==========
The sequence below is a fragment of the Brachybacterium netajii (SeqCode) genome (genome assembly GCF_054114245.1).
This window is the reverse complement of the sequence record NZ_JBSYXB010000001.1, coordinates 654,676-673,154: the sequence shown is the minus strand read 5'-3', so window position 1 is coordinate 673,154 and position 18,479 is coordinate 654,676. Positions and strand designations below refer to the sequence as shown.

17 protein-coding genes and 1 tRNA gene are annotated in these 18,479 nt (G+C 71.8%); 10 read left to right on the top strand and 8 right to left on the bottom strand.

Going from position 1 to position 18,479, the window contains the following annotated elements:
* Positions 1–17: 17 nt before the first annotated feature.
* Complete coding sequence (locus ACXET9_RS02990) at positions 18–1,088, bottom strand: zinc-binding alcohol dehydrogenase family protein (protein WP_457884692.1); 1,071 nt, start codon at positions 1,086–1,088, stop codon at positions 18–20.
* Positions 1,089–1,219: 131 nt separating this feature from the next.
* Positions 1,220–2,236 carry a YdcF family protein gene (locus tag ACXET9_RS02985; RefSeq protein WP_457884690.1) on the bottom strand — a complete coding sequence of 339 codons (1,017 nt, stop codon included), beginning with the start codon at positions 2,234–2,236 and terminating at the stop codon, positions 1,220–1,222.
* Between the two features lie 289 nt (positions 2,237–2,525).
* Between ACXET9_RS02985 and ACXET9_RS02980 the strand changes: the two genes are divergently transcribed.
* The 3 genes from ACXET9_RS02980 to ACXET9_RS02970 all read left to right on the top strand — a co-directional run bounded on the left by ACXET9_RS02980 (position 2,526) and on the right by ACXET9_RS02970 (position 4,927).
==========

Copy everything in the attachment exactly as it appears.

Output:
The sequence below is a fragment of the Brachybacterium netajii (SeqCode) genome (genome assembly GCF_054114245.1).
This window is the reverse complement of the sequence record NZ_JBSYXB010000001.1, coordinates 654,676-673,154: the sequence shown is the minus strand read 5'-3', so window position 1 is coordinate 673,154 and position 18,479 is coordinate 654,676. Positions and strand designations below refer to the sequence as shown.

17 protein-coding genes and 1 tRNA gene are annotated in these 18,479 nt (G+C 71.8%); 10 read left to right on the top strand and 8 right to left on the bottom strand.

Going from position 1 to position 18,479, the window contains the following annotated elements:
* Positions 1–17: 17 nt before the first annotated feature.
* Complete coding sequence (locus ACXET9_RS02990) at positions 18–1,088, bottom strand: zinc-binding alcohol dehydrogenase family protein (protein WP_457884692.1); 1,071 nt, start codon at positions 1,086–1,088, stop codon at positions 18–20.
* Positions 1,089–1,219: 131 nt separating this feature from the next.
* Positions 1,220–2,236 carry a YdcF family protein gene (locus tag ACXET9_RS02985; RefSeq protein WP_457884690.1) on the bottom strand — a complete coding sequence of 339 codons (1,017 nt, stop codon included), beginning with the start codon at positions 2,234–2,236 and terminating at the stop codon, positions 1,220–1,222.
* Between the two features lie 289 nt (positions 2,237–2,525).
* Between ACXET9_RS02985 and ACXET9_RS02980 the strand changes: the two genes are divergently transcribed.
* The 3 genes from ACXET9_RS02980 to ACXET9_RS02970 all read left to right on the top strand — a co-directional run bounded on the left by ACXET9_RS02980 (position 2,526) and on the right by ACXET9_RS02970 (position 4,927).